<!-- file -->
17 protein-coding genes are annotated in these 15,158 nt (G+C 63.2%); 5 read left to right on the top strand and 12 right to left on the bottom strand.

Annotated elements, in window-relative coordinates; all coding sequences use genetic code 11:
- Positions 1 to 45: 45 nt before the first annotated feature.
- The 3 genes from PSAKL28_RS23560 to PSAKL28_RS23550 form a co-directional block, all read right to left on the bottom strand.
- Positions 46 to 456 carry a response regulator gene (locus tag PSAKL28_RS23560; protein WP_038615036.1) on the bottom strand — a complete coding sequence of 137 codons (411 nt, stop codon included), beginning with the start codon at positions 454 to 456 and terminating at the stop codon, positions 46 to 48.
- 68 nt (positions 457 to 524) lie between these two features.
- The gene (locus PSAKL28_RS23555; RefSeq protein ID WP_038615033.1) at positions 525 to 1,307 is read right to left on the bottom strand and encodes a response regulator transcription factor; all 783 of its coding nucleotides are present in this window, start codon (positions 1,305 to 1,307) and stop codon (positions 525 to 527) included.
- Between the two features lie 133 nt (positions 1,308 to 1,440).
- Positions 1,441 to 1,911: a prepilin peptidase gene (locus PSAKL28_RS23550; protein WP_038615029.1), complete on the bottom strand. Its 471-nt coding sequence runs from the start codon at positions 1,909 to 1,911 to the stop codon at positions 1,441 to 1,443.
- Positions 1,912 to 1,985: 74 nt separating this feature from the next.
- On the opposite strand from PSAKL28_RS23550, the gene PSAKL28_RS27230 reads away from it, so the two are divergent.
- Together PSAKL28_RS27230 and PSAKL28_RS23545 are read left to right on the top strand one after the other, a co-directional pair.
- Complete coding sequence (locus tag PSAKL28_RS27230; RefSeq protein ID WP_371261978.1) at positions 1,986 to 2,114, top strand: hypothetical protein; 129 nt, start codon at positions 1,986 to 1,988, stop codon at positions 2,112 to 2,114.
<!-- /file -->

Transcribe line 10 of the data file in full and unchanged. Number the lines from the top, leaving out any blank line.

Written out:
- Positions 1,912 to 1,985: 74 nt separating this feature from the next.